C.N. Douglas, comp. Forty Thousand Quotations: Prose and Poetical. 1917.
No man is hurt but by himself.
Slight small injuries, and theyll become none at all.
Christianity commands us to pass by injuries; policy, to let them pass by us.
There is no ghost so difficult to lay as the ghost of an injury.
Recompense injury with justice, and recompense kindness with kindness.
Lay silently the injuries you receive upon the altar of oblivion.
No man ever did a designed injury to another without doing a greater to himself.
He who has injured thee was either stronger or weaker; if weaker, spare him; if stronger, spare thyself.
Nothing can work me damage except myself; the harm that I sustain I carry about with me, and never am a real sufferer but by my own fault.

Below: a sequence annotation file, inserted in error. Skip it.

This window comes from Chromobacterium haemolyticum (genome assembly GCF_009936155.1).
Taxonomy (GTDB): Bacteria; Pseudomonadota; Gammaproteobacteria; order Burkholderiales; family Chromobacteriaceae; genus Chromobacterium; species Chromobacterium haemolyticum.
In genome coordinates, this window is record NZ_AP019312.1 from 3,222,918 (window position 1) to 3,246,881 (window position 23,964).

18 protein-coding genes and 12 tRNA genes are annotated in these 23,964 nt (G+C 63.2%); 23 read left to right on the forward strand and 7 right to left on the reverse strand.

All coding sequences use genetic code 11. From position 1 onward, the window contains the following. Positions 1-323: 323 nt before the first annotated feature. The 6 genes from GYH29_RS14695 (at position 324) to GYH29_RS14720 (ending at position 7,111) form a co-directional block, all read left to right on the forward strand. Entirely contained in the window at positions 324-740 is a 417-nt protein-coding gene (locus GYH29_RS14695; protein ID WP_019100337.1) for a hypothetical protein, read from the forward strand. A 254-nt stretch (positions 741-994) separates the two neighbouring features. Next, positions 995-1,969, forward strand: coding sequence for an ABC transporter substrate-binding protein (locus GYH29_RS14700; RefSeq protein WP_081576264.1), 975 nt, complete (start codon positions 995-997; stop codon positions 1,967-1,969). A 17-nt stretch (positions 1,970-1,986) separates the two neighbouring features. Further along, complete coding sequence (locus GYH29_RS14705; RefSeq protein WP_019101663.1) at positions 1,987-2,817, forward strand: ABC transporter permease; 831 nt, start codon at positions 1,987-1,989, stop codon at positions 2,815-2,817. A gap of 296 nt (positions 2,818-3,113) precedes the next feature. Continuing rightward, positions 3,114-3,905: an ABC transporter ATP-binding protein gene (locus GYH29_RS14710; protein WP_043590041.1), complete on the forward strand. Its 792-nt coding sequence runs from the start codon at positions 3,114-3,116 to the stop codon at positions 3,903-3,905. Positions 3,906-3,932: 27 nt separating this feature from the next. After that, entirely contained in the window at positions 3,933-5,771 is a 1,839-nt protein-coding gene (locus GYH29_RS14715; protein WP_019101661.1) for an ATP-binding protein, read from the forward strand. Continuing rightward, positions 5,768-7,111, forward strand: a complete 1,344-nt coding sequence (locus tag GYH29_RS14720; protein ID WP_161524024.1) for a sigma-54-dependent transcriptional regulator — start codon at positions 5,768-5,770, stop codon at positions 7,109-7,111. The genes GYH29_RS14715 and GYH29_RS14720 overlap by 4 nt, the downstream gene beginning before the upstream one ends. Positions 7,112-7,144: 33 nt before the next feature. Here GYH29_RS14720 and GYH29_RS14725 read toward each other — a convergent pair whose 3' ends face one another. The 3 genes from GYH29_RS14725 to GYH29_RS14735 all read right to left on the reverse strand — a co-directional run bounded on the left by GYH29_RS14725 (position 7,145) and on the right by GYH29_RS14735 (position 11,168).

If men wound you with injuries, meet them with patience; hasty words rankle the wound, soft language dresses it, forgiveness cures it, and oblivion takes away the scar. It is more noble by silence to avoid an injury than by argument to overcome it.
To willful men, the injuries that they themselves procure must be their schoolmasters.
As a Christian should do no injuries to others, so he should forgive the injuries that others do to him. It is to be like God, who is a good-giving God, and a sin-forgiving God.
12 Injuries accompanied by insults are never forgiven, all men on these occasions are good haters, and lay out their revenge at compound interest.